The Good In Quarantine
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The Good In Quarantine

From the "kindness postcard" to live-streamed concerts, here's proof that a global pandemic is no match for the human spirit.

The Good In Quarantine

The infamous coronavirus pandemic that has reached viral status and taken up residence in everyone's minds is no doubt spreading as much fear and paranoia as it is infectious disease. We've all been bombarded with news of school closings, public gathering restrictions, layoffs and unemployment, the crashing stock market, and, of course, the #ToiletPaperApocalypse.

Life right now is scary and uncertain. While it's important to everyone's health and safety that we all stay up to date on the virus and adhere to the government's orders to keep our distance form each other, it's also just as important that we remain hopeful and, well, sane.

Here's a handful of stories I've read during my own time in quarantine that I hope will help lift your spirits.

A woman in the U.K. creates the 'kindness postcard' and it's already going viral

Becky Wass, a woman living in the U.K., created an online postcard for people to print off and send to their neighbors. The postcard's header states, "Hello! If you are self-isolating, I can help," and is followed by a form asking for the person's contact details and the services they're willing to offer a neighbor, like grocery shopping or posting mail. According to this tweet shared to MSN, her generous movement is already making some serious tracks.

In Italy, folks are singing from their balconies to boost morale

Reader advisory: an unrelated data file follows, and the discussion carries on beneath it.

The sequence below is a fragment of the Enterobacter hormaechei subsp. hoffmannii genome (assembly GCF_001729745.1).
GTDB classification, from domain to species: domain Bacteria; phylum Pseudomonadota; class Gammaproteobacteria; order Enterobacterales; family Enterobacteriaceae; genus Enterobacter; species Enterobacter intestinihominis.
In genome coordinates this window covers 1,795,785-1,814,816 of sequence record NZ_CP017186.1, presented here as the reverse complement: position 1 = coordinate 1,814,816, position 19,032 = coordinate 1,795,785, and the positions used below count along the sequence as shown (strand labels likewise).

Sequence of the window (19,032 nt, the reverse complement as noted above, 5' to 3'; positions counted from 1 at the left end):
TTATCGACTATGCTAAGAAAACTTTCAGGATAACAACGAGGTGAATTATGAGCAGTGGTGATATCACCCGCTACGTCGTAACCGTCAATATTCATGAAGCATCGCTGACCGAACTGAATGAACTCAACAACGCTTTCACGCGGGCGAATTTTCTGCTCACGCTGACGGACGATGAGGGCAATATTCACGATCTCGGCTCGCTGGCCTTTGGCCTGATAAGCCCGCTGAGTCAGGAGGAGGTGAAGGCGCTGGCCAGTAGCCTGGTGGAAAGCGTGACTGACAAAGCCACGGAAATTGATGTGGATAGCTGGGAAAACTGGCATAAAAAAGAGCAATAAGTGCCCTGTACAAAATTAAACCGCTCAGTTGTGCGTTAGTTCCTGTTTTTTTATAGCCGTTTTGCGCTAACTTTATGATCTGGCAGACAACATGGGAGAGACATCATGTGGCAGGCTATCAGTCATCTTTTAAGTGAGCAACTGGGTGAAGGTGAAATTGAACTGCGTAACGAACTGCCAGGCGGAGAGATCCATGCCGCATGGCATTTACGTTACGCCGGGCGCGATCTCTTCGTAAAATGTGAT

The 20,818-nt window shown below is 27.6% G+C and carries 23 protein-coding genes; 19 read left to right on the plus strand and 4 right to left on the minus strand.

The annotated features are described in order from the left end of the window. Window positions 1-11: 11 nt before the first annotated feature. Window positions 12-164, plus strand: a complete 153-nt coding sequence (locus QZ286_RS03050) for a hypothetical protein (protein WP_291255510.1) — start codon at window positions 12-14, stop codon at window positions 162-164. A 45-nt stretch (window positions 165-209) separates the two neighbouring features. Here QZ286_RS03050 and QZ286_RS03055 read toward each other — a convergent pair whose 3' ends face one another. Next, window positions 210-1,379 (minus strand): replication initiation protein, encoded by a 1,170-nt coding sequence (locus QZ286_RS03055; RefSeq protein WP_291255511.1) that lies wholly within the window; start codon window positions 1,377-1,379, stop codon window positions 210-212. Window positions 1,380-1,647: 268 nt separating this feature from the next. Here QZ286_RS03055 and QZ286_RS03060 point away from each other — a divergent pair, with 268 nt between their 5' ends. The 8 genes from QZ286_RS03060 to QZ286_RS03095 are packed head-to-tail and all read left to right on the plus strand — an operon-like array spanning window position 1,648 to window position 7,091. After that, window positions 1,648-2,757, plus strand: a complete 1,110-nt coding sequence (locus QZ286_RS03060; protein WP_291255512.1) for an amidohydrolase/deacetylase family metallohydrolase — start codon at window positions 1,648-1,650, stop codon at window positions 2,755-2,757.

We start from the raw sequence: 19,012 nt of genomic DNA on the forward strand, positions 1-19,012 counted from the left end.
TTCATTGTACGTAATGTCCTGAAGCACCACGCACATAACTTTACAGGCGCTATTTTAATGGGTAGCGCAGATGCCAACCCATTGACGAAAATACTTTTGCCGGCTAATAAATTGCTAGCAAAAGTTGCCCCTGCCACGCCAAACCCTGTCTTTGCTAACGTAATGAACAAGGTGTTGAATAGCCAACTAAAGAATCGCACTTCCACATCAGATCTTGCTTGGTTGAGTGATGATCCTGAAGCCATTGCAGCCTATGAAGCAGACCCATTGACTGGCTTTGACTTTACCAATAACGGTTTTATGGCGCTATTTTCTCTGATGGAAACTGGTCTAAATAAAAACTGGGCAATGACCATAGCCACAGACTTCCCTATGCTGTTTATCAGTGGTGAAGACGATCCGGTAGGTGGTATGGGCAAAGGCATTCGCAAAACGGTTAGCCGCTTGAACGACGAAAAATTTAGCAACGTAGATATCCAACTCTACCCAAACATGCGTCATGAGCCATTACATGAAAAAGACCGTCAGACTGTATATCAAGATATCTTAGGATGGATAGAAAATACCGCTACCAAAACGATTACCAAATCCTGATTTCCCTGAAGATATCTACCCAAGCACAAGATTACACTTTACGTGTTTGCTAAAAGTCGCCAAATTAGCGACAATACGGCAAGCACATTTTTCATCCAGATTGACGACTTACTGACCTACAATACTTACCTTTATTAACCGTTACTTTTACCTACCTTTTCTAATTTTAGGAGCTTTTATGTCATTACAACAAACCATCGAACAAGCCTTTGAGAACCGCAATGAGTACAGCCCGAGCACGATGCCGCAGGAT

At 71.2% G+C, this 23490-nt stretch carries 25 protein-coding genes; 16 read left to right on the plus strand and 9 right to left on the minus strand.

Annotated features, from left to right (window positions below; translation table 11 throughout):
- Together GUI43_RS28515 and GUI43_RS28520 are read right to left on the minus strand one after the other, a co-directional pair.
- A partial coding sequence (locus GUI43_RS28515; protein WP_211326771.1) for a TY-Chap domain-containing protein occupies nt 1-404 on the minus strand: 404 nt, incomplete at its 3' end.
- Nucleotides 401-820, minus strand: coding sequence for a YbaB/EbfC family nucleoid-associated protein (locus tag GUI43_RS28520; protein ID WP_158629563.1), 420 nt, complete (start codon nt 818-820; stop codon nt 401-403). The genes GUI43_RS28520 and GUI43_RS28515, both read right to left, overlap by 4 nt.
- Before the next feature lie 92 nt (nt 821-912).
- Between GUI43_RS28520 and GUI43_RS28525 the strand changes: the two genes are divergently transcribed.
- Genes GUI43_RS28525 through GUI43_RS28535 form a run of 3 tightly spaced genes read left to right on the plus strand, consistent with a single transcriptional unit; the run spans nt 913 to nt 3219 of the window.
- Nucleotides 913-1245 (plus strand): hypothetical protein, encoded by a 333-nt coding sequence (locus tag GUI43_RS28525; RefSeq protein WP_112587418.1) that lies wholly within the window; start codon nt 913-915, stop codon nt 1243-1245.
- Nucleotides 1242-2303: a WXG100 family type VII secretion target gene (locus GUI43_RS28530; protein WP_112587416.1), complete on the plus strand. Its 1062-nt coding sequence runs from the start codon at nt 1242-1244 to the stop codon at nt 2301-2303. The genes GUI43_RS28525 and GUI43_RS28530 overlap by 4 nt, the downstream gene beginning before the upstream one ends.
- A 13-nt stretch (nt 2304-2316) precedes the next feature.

According to this article from The New York Times, some self-quarantined Italians have been singing to and with each other from their rooftops, balconies, and windows. Starting with the national anthem and evolving into serenades from trumpets, pianos, violins, and pots and pans, this is a heartwarming effort to encourage doctors and nurses in Milan who are taking on the spread of COVID-19.

Some stores are designating shopping time for those most vulnerable to the virus

In response to recent panic buying, which has left some shelves totally empty, stores such as Walmart and Target are dedicating some time in their regular business hours to elderly and/or disabled shoppers who are at particularly high risk of becoming infected. Doing so will help ensure that these shoppers get the items they need in a safer, more comfortable environment.

Musicians are live streaming their shows so fans can watch from the safety of their homes.

NPR published a list of artists who have opted to cancel their crowded concerts and instead perform virtually in an effort to mitigate the spread of the coronavirus. Granted, you may still have to buy a ticket, but at least you won't miss the music!

Canadians coined a new term, "caremongering"

To describe acts of kindness sparked by the coronavirus, folks in Toronto created the word "caremongering" to combat the better known "scaremongering." This may not be an act of kindness itself, but it goes to show just how much kindness the world is seeing in response to the recent outbreak.

In the end, this is a global health crisis and we all need to be doing our part (sorry in advance for the language there) to stop the spread of COVID-19. In order to do that effectively, though, we also need to maintain our sanity. That means recognizing that we're all in this together. It means continuing to find ways to spread acts of kindness despite the fact we're all distanced from each other. If we can keep this up, we'll prove that even a global pandemic can't shake the human spirit.

For a few more happy stories, listen to this short podcast, "Positivity in Quarantine" by Brooke and Jubal in the Morning!


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This article has not been reviewed by Odyssey HQ and solely reflects the ideas and opinions of the creator.

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